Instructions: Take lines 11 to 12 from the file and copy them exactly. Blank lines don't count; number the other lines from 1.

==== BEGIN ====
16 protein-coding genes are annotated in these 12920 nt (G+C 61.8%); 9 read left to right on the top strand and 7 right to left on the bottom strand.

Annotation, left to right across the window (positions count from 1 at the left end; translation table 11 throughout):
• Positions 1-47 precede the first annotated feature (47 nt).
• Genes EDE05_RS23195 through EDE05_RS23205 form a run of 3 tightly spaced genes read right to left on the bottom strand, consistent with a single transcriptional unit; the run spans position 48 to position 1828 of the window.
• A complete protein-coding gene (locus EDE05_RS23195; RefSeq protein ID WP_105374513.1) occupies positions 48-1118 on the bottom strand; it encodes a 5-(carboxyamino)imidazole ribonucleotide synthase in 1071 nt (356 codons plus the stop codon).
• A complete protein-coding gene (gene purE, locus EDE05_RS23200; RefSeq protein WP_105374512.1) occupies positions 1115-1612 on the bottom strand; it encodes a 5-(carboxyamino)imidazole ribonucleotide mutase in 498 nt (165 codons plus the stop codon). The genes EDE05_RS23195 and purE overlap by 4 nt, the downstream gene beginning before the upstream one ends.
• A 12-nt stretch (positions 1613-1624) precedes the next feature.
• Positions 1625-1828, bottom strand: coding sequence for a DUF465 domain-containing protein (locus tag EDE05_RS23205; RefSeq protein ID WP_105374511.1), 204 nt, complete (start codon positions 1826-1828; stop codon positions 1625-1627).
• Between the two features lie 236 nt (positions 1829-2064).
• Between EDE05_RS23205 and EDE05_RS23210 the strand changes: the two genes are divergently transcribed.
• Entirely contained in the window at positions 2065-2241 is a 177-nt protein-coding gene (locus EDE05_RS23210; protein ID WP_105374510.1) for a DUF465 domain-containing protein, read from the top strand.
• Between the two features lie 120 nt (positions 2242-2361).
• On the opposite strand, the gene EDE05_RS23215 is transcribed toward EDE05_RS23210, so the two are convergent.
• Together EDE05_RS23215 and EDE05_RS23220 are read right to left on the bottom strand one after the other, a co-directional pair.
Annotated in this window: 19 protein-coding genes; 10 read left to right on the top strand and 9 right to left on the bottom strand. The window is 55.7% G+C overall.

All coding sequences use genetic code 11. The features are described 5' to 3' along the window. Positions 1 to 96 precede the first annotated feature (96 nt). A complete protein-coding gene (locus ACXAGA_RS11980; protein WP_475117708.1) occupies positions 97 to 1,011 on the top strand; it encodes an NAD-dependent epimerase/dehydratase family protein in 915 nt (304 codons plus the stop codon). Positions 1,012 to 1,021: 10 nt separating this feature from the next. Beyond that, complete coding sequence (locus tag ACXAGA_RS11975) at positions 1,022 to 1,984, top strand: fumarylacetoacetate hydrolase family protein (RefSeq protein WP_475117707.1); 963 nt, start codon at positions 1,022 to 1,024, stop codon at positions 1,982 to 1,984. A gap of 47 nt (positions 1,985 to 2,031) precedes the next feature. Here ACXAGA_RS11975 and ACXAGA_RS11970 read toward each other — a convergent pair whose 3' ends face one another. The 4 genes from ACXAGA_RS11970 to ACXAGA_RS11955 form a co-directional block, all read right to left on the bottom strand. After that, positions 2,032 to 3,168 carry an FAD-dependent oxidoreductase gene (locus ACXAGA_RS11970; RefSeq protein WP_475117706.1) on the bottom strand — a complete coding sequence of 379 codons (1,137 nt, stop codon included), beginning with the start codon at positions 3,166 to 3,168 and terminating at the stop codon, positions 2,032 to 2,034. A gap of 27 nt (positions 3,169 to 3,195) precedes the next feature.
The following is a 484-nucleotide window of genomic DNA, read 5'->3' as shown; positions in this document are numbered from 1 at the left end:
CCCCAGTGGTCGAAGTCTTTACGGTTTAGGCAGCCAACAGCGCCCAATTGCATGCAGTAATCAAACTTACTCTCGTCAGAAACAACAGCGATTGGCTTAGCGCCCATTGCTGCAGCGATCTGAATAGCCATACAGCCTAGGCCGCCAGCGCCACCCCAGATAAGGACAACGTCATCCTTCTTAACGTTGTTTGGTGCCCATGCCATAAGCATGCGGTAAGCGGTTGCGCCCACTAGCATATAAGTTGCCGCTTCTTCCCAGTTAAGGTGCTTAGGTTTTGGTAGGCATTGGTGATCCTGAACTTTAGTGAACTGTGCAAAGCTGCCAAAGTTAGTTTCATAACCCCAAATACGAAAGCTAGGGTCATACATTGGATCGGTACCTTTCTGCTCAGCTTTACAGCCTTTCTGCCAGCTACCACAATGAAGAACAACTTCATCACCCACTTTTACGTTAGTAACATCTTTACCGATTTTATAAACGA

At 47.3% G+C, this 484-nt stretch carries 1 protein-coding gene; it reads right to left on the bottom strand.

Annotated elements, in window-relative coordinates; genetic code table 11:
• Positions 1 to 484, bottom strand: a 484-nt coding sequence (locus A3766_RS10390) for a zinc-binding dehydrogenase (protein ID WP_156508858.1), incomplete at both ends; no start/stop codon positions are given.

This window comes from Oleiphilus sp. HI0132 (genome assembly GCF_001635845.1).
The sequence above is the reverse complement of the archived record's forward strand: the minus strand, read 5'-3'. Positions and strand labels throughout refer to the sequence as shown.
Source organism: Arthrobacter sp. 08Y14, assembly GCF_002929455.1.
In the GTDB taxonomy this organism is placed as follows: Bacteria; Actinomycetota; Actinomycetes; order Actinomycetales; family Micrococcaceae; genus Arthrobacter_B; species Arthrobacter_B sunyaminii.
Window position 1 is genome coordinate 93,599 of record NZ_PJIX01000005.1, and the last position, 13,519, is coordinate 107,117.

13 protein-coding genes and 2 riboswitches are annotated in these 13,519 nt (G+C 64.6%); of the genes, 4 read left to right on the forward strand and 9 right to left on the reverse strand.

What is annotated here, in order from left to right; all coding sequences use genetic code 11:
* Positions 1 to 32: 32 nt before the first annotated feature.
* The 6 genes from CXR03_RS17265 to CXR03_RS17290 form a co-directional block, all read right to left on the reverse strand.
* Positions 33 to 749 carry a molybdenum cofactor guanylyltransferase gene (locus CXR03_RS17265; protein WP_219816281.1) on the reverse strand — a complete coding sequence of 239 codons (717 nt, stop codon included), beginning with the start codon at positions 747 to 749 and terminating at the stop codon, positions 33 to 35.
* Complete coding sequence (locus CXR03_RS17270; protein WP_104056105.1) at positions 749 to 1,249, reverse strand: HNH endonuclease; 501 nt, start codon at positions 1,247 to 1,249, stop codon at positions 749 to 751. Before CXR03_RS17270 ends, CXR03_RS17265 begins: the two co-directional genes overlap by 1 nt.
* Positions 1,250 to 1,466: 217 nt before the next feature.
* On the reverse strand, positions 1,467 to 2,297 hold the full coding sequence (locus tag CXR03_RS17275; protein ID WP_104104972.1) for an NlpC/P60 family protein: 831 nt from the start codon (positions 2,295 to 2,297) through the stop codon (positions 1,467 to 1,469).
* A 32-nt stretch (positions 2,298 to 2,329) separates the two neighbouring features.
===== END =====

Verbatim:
• Entirely contained in the window at positions 2065-2241 is a 177-nt protein-coding gene (locus EDE05_RS23210; protein ID WP_105374510.1) for a DUF465 domain-containing protein, read from the top strand.
• Between the two features lie 120 nt (positions 2242-2361).